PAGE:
1 He says he is a Cretan, and that he has been a great traveller.
2 I have travelled much, and have had much to do with heroes, but I have never seen such another man as Ulysses.
3 Tell me, O Muse, of that ingenious hero who travelled far and wide after he had sacked the famous town of Troy.
4 Eumaeus answered, "Old man, no traveller who comes here with news will get Ulysses' wife and son to believe his story."
5 All that day did they travel, swaying the yoke upon their necks till the sun went down and darkness was over all the land.
6 They swayed the yoke upon their necks and travelled the whole day long till the sun set and darkness was over all the land.
7 I do not like it myself, for Teiresias bade me travel far and wide, carrying an oar, till I came to a country where the people have never heard of the sea, and do not even mix salt with their food.
8 Therefore, I am suppliant at your knees if haply you may tell me about my father's melancholy end, whether you saw it with your own eyes, or heard it from some other traveller; for he was a man born to trouble.
9 Therefore I am suppliant at your knees, if haply you may be pleased to tell me of his melancholy end, whether you saw it with your own eyes, or heard it from some other traveller, for he was a man born to trouble.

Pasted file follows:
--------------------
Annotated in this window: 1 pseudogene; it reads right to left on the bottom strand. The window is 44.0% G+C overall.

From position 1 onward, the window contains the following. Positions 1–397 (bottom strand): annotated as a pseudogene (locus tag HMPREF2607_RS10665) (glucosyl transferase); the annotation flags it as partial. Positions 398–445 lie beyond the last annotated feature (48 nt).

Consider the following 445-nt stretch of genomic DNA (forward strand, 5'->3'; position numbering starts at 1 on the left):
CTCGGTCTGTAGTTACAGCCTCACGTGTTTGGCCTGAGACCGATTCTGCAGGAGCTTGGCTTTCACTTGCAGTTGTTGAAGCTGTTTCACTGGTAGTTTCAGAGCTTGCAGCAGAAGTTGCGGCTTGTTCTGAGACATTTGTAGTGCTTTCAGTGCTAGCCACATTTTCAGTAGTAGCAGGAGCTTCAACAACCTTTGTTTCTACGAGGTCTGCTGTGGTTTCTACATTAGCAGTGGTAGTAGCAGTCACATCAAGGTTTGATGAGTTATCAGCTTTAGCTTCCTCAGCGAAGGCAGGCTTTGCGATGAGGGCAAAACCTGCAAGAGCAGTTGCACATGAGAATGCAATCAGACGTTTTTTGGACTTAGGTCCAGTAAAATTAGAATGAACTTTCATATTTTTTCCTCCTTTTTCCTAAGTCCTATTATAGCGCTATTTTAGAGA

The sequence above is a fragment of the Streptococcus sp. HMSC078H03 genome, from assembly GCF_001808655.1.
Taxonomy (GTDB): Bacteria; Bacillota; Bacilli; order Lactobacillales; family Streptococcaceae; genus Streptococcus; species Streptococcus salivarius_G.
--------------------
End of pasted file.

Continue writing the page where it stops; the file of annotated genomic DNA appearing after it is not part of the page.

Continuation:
10 Go to him, therefore, by sea, and take your own men with you; or if you would rather travel by land you can have a chariot, you can have horses, and here are my sons who can escort you to Lacedaemon where Menelaus lives.
11 But while I was travelling and getting great riches among these people, my brother was secretly and shockingly murdered through the perfidy of his wicked wife, so that I have no pleasure in being lord of all this wealth.
12 Take my advice then, and do not go travelling about for long so far from home, nor leave your property with such dangerous people in your house; they will eat up everything you have among them, and you will have been on a fool's errand.
13 Here people deal in ship's gear of all kinds, such as cables and sails, and here, too, are the places where oars are made, for the Phaeacians are not a nation of archers; they know nothing about bows and arrows, but are a sea-faring folk, and pride themselves on their masts, oars, and ships, with which they travel far over the sea.